- Nearly two months after releasing an artificial intelligence writing detection feature, plagiarism detection service Turnitin has reported a “higher incidence of false positives” — or incorrectly identifying fully human-written text as AI-generated text — when less than 20% of AI writing is detected in a document.
- However, Annie Chechitelli, Turnitin’s chief product officer, did not disclose the exact rate of discovered false positives in the company’s post. As of May 14, 38.5 million submissions have gone through the tool, with 9.6% of those documents reporting over 20% of AI writing and 3.5% over 80% of AI writing, Chechitelli wrote.
- To address concerns over false positives, Turnitin will display an asterisk when the detector spots under 20% of AI writing. The move will let teachers know the score is less reliable in those scenarios, according to Chechitelli.
Upon launching the AI detection tool, Turnitin expressed a 98% confidence rate in it finding AI writing. The company’s tool emerged about five months after ChatGPT, the explosively popular generative AI tool, debuted in November.
Though it’s still unclear how much that confidence rate has changed since the tool’s release, Chechitelli said Turnitin “discovered real-world use is yielding different results from our lab.”
Turnitin is also increasing the minimum word count — from 150 to 300 words — to be evaluated by its AI detection tool. “Results show that our accuracy increases with a little more text, and our goal is to focus on long-form writing,” Chechitelli wrote. She added that the word count minimum may change later upon further evaluation.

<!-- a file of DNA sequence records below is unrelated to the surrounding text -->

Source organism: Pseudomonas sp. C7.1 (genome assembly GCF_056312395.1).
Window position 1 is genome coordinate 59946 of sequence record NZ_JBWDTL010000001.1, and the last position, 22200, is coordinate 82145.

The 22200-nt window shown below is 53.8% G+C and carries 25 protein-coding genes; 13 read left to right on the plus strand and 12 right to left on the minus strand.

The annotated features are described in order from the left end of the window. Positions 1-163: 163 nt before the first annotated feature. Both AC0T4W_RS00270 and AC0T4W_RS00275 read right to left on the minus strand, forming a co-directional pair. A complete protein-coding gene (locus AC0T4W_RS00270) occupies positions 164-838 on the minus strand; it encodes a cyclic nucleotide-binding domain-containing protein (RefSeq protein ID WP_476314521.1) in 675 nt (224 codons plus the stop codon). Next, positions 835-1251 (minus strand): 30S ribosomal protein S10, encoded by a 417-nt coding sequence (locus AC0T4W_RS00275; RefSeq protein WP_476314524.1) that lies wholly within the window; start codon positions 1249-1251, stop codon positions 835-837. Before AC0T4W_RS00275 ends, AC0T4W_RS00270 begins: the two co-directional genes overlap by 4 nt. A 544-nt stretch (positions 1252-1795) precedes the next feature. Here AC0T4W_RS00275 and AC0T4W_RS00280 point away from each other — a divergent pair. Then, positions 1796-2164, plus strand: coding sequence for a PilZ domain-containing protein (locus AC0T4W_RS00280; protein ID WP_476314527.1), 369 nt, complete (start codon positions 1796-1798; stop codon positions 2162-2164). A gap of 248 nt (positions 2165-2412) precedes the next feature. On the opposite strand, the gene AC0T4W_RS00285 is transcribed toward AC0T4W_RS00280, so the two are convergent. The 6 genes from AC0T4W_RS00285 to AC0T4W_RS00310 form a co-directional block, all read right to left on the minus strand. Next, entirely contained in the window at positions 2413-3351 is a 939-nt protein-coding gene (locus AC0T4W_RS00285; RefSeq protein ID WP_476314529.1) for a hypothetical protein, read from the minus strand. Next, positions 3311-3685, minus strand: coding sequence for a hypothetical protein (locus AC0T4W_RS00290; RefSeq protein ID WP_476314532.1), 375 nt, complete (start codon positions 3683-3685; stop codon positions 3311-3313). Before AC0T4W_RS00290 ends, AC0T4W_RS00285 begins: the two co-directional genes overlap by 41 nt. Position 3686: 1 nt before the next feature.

To further cut down on false positives, Chechitelli said Turnitin is changing how it aggregates sentences at the beginning or end of a document, because that’s where higher rates of false positives appear.
Concerns over detecting false positives have been more publicized in higher education, but remain worrisome for educators at all levels. With that in mind, Turnitin released new guidance for educators on how to handle false positive scenarios, including how to approach conversations with students.
At Illinois’ Hinsdale Township High School District 86, English teachers have already found several students using generative AI in their writing assignments — as spotted by the Turnitin tool, said Keith Bockwoldt, the district’s chief information officer. As of May, Bockwoldt said, the district had not run into any issues with false positives, however.
At this time of year, teachers know their students’ writing styles and can better spot if AI is used, Bockwoldt said. But in the fall, teachers won’t have that reference point when they begin teaching a new group of students, he said.
In addition to having teachers use Turnitin’s AI detector, Bockwoldt said the district has encouraged instruction about appropriate use of AI along with lessons on academic integrity and citing sources.